On a drinking safari through literary London
An unusual walking tour that includes talks and performances, the London Literary Pub Crawl explores the favoured watering holes of the city’s famous writers
Sitting with a quill and paper for hours at a time couldn’t have been easy. Perhaps that’s why most novelists, playwrights, and poets, down the centuries, nursed a pint – or two – at the neighbourhood pub every evening. They weren’t the only ones! Historians, diarists, philosophers, and other authors also routinely gathered at taverns and boozers to let off steam and connect with the community.
Charles Dickens, Samuel Johnson, Samuel Pepys, Alexander Pope, Mark Twain, Alfred Tennyson, William Thackeray, Arthur Conan Doyle, David Garrick… the list of the pub clientele across London reads like a who’s who of the writing establishment. Many of these impresarios of the literary world often found inspiration in the local public house where they regularly ate, drank, discussed, thought, ideated, and worked.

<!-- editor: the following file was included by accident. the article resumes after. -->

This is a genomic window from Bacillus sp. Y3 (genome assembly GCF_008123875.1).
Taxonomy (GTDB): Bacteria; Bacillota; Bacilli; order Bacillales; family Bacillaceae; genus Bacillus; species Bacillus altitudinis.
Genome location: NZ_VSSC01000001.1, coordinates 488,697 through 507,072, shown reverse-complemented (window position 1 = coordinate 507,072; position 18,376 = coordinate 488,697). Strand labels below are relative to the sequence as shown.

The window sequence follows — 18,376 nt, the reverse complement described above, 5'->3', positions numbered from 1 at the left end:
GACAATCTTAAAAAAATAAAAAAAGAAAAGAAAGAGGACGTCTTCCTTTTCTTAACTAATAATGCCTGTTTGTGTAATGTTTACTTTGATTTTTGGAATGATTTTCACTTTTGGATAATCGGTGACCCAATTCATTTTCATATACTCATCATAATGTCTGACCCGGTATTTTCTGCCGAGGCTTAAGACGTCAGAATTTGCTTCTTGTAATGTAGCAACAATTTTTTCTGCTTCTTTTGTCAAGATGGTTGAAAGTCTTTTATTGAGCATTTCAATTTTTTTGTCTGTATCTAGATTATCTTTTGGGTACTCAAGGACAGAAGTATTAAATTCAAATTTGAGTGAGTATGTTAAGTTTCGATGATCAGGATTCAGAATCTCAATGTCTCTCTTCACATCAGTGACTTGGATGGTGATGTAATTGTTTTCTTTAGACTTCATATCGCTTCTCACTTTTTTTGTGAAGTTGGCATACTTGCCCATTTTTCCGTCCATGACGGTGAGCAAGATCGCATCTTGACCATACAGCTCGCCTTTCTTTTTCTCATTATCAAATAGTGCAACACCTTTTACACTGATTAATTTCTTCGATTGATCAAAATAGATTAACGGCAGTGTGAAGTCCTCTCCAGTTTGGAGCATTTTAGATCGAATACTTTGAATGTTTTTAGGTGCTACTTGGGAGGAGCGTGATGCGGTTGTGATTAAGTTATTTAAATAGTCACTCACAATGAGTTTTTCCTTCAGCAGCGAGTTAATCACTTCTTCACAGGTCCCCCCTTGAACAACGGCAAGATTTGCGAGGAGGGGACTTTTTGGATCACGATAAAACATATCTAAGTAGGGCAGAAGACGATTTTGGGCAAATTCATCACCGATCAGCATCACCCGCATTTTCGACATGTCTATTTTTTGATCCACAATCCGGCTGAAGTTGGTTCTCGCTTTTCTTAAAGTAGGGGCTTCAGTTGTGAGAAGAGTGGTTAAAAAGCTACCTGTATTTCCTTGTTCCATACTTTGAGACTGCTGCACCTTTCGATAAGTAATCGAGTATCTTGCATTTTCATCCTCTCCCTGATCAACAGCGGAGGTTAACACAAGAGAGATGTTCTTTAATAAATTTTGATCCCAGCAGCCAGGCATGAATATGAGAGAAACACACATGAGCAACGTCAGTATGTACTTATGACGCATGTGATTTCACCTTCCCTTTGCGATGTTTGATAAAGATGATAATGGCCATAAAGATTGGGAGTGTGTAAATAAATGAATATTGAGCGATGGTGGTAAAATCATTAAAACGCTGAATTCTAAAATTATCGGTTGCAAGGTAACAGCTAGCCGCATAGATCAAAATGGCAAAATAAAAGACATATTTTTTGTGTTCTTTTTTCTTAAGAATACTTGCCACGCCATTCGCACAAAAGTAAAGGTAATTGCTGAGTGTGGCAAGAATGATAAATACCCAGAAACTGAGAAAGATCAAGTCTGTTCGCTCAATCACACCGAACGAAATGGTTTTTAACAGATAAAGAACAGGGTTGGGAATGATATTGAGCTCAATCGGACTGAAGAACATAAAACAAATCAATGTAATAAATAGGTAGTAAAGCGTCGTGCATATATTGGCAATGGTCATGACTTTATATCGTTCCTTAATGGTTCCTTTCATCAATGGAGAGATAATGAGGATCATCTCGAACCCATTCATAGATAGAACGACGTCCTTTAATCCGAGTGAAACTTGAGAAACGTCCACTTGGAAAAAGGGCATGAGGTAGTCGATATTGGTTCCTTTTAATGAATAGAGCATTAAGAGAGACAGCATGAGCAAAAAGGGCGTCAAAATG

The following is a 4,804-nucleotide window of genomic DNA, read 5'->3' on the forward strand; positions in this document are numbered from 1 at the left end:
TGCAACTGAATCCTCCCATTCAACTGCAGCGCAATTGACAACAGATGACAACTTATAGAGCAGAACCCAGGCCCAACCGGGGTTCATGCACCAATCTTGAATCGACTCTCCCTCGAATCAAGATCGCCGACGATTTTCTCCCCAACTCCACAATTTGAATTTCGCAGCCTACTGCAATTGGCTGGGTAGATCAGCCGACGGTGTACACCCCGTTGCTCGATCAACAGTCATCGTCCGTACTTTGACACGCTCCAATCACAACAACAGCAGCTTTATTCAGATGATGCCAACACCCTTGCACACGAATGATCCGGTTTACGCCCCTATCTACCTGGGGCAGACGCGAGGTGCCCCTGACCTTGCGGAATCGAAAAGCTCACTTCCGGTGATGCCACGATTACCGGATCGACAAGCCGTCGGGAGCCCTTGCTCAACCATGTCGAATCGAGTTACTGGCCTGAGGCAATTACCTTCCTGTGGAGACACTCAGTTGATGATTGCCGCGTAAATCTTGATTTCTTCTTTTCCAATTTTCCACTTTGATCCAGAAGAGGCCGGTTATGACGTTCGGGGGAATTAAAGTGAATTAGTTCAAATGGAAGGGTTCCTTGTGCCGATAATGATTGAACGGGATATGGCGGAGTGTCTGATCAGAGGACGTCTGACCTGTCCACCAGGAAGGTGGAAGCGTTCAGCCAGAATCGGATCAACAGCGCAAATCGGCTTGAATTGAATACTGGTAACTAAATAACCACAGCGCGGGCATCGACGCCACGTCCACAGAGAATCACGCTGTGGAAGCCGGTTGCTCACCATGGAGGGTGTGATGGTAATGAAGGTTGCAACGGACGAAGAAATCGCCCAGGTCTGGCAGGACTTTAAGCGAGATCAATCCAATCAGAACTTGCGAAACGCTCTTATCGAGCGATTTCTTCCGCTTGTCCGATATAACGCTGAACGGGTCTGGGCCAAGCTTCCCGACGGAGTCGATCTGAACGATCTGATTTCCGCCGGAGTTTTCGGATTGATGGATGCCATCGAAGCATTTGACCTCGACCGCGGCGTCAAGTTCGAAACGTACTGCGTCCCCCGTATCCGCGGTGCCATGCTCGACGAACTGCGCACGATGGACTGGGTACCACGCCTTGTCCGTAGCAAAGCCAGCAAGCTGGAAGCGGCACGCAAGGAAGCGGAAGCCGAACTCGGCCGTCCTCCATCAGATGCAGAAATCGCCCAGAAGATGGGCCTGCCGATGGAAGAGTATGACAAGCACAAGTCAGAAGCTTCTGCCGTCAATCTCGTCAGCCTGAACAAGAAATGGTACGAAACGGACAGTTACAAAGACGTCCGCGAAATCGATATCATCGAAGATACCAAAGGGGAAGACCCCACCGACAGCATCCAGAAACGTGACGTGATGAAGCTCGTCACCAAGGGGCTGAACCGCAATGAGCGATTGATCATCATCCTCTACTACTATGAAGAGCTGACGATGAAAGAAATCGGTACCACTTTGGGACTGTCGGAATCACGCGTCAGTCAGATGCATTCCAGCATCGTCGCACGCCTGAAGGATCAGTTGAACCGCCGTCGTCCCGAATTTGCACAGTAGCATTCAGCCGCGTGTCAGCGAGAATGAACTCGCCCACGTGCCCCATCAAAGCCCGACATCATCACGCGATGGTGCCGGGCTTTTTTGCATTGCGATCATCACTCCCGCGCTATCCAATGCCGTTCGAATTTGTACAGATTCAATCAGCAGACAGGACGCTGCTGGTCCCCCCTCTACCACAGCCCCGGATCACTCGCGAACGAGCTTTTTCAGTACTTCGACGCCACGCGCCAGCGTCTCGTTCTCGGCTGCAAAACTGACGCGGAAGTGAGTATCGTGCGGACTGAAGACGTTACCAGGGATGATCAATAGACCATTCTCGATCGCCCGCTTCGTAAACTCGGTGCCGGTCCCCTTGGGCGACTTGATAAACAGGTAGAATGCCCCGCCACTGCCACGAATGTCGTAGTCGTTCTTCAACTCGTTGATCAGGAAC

To know more about the connection between authors, their writing process, and pubs, I decided to sign up for the London Literary Pub Crawl, a theatrical tourist attraction, performance tour, and guided walk. This artist-led walking tour, arranged by the not-for-profit charity Maverick Theatre Company, explores the watering holes of some of London’s most famous writers, and involves talks by local writers and performances by artists from London’s West End and the UK TV and film industry.
Nick Hennegan started the theatre company as a means of increasing access to the performing arts “through the presentation of contemporary classics and new works in mainly non-theatre environments”.
Hennegan’s background is strictly non-artistic or academic, he says, adding that a succession of events led him to work on a radio show with “lots of lovely Oxbridge University types” where he realised that appreciating art and culture was “not about intelligence, but an opportunity”.